Kaiser Permanente has gotten into the business of housing.
The health system announced in May that it would put $200 million toward initiatives targeting housing insecurity and homelessness in the communities it serves. On Tuesday night, it announced the first investment is the $5.2 million purchase of an affordable housing complex in Oakland, California, through a fund in partnership with Enterprise Community Partners and the East Bay Asian Local Development Corporation.
The 41-unit building is in an Oakland neighborhood “on the brink of gentrification” which puts the existing residents at risk for displacement. By purchasing the building, it will be blocked from redevelopment that prices out the existing residents, preventing displacement, Kaiser Permanente CEO Bernard Tyson said at a press event on Tuesday.
Preserving buildings like this is a “key component to addressing the national homelessness crisis,” he said. “We know that preserving affordable housing is more effective than building new units.”
It's part of a comprehensive strategy, officials said, to invest in addressing the economic, social and environmental conditions that ultimately affect the health of their patients.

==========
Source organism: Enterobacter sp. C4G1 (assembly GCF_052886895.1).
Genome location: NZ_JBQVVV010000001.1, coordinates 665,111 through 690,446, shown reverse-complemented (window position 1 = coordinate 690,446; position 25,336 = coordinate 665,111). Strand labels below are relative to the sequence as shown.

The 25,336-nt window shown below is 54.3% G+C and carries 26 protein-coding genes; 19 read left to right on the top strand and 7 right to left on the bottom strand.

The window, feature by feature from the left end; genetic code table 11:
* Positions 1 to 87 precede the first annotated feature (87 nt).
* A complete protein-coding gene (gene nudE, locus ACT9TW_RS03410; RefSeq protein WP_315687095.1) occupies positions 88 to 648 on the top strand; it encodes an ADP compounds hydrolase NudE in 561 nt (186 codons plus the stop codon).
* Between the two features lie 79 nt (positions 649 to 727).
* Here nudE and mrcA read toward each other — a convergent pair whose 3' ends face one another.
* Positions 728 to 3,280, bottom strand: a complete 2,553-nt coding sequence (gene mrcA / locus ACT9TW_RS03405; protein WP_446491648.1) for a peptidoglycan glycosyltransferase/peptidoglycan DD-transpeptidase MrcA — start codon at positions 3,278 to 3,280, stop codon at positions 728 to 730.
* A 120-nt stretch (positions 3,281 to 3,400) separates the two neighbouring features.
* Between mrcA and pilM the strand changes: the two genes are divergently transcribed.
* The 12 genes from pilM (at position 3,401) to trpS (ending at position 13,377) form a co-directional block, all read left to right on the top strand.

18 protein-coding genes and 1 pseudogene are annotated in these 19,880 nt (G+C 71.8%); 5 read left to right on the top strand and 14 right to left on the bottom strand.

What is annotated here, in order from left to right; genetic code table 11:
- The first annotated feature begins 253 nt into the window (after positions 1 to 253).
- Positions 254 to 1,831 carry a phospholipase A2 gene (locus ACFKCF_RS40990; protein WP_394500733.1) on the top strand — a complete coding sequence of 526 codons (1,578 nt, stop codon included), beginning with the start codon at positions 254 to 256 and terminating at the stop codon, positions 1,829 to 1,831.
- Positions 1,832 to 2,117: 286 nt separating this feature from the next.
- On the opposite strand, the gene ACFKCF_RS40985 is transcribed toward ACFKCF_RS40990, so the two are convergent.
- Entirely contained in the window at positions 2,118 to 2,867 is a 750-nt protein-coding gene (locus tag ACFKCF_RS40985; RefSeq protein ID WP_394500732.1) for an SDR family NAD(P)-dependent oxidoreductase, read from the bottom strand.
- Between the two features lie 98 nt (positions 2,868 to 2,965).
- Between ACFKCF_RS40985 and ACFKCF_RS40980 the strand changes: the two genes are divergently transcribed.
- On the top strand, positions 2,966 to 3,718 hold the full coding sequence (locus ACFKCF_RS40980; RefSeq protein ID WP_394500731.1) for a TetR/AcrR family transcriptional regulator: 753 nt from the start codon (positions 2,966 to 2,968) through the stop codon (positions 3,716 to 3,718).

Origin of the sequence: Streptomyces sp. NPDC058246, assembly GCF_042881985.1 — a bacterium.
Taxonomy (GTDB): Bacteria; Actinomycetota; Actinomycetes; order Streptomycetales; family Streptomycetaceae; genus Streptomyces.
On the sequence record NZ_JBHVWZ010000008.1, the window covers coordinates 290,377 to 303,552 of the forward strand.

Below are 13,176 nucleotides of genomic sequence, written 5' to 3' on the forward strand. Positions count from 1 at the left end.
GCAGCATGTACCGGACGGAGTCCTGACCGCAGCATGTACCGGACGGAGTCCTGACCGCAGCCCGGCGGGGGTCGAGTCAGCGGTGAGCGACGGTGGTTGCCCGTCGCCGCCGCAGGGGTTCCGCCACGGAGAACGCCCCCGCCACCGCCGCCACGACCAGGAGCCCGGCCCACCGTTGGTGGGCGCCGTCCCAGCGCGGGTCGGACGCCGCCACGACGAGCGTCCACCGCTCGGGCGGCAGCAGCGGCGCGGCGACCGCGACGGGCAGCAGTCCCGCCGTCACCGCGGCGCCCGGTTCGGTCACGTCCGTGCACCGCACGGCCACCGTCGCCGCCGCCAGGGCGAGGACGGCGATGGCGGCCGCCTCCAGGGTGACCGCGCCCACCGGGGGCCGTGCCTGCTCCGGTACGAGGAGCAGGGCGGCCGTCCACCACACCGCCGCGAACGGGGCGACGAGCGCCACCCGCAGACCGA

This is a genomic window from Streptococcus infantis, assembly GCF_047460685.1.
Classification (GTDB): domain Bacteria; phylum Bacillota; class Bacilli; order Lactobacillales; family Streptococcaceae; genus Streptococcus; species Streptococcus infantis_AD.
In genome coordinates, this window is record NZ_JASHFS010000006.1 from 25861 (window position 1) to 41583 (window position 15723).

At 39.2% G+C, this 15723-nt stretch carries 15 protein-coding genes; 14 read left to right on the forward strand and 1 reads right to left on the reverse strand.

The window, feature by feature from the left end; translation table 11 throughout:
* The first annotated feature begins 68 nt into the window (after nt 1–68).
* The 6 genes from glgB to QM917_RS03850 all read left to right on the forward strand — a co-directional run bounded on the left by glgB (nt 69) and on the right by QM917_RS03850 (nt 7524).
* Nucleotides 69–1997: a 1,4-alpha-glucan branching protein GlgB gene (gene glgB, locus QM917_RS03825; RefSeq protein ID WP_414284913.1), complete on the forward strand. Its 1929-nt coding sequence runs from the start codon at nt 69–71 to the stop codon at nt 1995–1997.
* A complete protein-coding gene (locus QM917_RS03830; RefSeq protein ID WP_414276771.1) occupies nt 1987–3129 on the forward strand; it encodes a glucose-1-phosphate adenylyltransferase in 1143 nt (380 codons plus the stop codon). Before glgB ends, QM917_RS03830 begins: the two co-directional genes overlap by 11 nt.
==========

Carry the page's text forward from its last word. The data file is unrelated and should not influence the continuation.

Kaiser also announced it is “adopting” 500 homeless individuals in the city, Tyson said. He said that several of the system’s employees focused for 12 weeks to expedite a strategy to partner with community groups to house older homeless patients with chronic conditions.
All 500 people identified by the system have at least one chronic condition. The system is working with local groups to secure housing and other needed services for this group.
The plans unveiled by the system on Tuesday also expand beyond Oakland and the Bay Area, where Kaiser is headquartered. On top of the two initiatives focused in that region, Kaiser and Enterprise are teaming up to launch a $100 million loan fund to create or maintain affordable housing units in all of the communities Kaiser Permanente serves.
Tyson said the health system will make future announcements about specific plans under that fund. Tackling this issue, he said, “ties into who we are and what we’re about as Kaiser Permanente.”
“This is the beginning of us being in traffic and backing our talk that we want to help to make a difference in Oakland, in the Bay Area, in this great country,” Tyson said.